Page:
Tuesday, February 06, 2007

The Doctrinaire Anti-New Highways Position of the 1970s

Peter S. Craig

Statement of Peter S. Craig, Trustee, Committee of 100 on the Federal City. May 12, 1975
Peter S. Craig Papers ; Gelman Library Special Collections Division, G.W.U.
... Section 137(b) of the Federal-Aid Highway Act of 1973 (codified as 23 U.S.C. 103(4)), which authorized the Governor (Mayor Washington, in the case of D.C.), and the responsible locally elected officials (the D.C. City Council) to jointly request the U.S. Department of Transportation to transfer federal aid, formerly earmarked for freeways, for 80% of the cost of transit improvements. Such fund transfers may occur on either of two alternatives:

First, that the Interstate segment being deleted "is not essential to the completion of a unified and connected interstate System." The following un built freeways meet that test:

(1) North Central Freeway (70-S); Maryland has already abandoned 70-S (now I-270)

(2) Northeast Freeway (I-95); Maryland likewise has abandoned I-95 within the Beltway

(3) New York Avenue Industrial Freeway. This is not even on the Interstate System.

(4) East Leg of Inner Loop (I-295). Without an I-95 to Maryland, this is a freeway leading nowhere; the I-295 label should be returned to the already-constructed Kenilworth Avenue Freeway where it began.

(5) North Leg-West Section of Inner Loop (K Street Freeway)(I-66). This Council already has urged that Virginia abandon I-66 inside the Beltway in Virginia. Consistent with this action, I-66, within the city should also be scrapped. [DW note: that I-66 was actually built and opened in 1982]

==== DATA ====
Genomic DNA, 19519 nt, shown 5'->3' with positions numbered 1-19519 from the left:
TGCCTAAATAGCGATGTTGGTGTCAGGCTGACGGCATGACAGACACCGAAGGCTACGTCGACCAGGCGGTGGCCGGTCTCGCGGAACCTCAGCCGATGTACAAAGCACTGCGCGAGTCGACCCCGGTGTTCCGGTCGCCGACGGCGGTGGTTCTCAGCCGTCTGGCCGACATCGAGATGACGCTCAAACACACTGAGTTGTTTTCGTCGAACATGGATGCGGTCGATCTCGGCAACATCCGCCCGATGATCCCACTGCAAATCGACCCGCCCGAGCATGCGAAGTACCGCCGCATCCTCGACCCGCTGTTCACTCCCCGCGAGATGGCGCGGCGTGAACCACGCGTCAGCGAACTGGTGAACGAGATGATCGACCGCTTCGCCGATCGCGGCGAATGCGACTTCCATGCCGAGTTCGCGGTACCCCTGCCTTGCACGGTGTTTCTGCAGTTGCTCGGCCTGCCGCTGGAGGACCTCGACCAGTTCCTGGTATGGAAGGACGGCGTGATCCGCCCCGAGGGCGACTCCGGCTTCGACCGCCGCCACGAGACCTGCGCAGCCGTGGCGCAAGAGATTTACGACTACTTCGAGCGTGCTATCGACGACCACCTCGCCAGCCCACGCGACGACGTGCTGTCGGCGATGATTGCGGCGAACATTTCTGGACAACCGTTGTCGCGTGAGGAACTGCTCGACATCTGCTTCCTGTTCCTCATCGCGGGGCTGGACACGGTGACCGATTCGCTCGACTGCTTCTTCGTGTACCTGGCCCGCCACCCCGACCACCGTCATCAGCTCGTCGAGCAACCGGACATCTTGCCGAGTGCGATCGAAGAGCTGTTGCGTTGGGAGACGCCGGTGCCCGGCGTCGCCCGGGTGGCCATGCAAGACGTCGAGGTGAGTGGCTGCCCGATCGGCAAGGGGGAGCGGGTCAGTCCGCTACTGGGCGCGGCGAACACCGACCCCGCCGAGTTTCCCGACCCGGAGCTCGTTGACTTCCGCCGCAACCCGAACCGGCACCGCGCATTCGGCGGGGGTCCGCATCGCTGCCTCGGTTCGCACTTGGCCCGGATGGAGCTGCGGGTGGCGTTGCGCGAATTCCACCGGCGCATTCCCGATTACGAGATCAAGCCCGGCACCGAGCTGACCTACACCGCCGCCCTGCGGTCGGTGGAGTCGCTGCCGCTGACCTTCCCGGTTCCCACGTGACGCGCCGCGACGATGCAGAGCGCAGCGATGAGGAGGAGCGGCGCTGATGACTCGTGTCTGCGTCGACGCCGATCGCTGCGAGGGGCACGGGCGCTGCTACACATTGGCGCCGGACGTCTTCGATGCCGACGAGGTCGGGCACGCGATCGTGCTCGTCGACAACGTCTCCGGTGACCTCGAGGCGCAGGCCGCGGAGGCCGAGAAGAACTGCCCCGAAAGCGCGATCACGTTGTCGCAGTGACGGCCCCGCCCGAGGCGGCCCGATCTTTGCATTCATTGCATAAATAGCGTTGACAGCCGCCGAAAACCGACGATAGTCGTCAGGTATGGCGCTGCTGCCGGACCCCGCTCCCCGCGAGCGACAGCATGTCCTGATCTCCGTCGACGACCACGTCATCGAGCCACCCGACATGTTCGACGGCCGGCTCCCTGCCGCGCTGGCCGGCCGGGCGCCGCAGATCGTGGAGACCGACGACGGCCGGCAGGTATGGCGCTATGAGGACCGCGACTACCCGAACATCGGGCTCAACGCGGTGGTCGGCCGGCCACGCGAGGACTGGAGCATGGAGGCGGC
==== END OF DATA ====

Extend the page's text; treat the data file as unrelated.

(6) North Leg-East Section (Center Leg and I-66 to East Leg). Also not essential.

(7) South Leg, Inner Loop (-695). There are enough "95s" around and through Washington without adding this one. We have I-495 around the city and I-295 through it.

(8) Three Sisters Bridge (I-266). Even Virginia's State highway Department -- never distinguished for its concern for area residents (Virginians included), has concluded this bridge should not be built. With no Virginia connection, it would be a bridge leading nowhere.

(9) Georgetown Waterfront Tunnel (I-266) This segment is also not essential for an Interstate System, although (if properly tunneled and restricted in capacity) it may be desirable to achieve other urban goals.

Second, and independently of the first reason it, freeways may be deleted and the federal aid transferred to mass transit -- even if the freeway segment might be deemed essential for a "unified and connected Interstate system" if such freeway segment "would not be essential after completion of one or more substitute public mass transit projects." See 23 C.F.R. 476.304(3). All previously planned but un built freeways in D.C. meet this test. This has been adequately demonstrated by the numerous in-depth studies published by the Committee of 100 on the Federal City and other independent analysts.